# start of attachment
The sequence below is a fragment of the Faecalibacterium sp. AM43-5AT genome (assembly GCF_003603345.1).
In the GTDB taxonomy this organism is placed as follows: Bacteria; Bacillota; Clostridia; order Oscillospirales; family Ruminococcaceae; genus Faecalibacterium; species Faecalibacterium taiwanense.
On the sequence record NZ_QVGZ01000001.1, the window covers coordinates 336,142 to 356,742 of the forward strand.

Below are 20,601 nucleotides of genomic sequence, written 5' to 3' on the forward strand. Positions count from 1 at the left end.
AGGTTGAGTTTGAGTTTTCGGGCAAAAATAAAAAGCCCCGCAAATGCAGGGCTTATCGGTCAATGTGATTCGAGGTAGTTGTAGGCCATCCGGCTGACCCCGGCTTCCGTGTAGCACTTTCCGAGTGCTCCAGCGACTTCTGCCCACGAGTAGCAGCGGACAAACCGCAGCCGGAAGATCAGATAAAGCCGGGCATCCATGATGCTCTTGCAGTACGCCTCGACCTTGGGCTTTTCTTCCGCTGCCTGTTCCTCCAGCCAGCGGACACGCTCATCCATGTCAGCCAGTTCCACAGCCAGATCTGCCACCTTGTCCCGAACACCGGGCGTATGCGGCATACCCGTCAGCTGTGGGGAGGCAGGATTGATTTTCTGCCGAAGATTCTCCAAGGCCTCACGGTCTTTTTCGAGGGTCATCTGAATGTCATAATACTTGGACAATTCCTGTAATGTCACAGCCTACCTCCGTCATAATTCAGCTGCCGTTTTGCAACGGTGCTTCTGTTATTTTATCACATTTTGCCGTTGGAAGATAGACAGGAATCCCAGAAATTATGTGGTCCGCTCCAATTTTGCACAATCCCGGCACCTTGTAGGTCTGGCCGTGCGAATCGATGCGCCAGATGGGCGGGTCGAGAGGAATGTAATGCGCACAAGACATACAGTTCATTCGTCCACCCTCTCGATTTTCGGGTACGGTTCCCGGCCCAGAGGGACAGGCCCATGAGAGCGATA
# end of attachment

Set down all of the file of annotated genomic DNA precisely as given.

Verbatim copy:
The sequence below is a fragment of the Faecalibacterium sp. AM43-5AT genome (assembly GCF_003603345.1).
In the GTDB taxonomy this organism is placed as follows: Bacteria; Bacillota; Clostridia; order Oscillospirales; family Ruminococcaceae; genus Faecalibacterium; species Faecalibacterium taiwanense.
On the sequence record NZ_QVGZ01000001.1, the window covers coordinates 336,142 to 356,742 of the forward strand.

Below are 20,601 nucleotides of genomic sequence, written 5' to 3' on the forward strand. Positions count from 1 at the left end.
AGGTTGAGTTTGAGTTTTCGGGCAAAAATAAAAAGCCCCGCAAATGCAGGGCTTATCGGTCAATGTGATTCGAGGTAGTTGTAGGCCATCCGGCTGACCCCGGCTTCCGTGTAGCACTTTCCGAGTGCTCCAGCGACTTCTGCCCACGAGTAGCAGCGGACAAACCGCAGCCGGAAGATCAGATAAAGCCGGGCATCCATGATGCTCTTGCAGTACGCCTCGACCTTGGGCTTTTCTTCCGCTGCCTGTTCCTCCAGCCAGCGGACACGCTCATCCATGTCAGCCAGTTCCACAGCCAGATCTGCCACCTTGTCCCGAACACCGGGCGTATGCGGCATACCCGTCAGCTGTGGGGAGGCAGGATTGATTTTCTGCCGAAGATTCTCCAAGGCCTCACGGTCTTTTTCGAGGGTCATCTGAATGTCATAATACTTGGACAATTCCTGTAATGTCACAGCCTACCTCCGTCATAATTCAGCTGCCGTTTTGCAACGGTGCTTCTGTTATTTTATCACATTTTGCCGTTGGAAGATAGACAGGAATCCCAGAAATTATGTGGTCCGCTCCAATTTTGCACAATCCCGGCACCTTGTAGGTCTGGCCGTGCGAATCGATGCGCCAGATGGGCGGGTCGAGAGGAATGTAATGCGCACAAGACATACAGTTCATTCGTCCACCCTCTCGATTTTCGGGTACGGTTCCCGGCCCAGAGGGACAGGCCCATGAGAGCGATA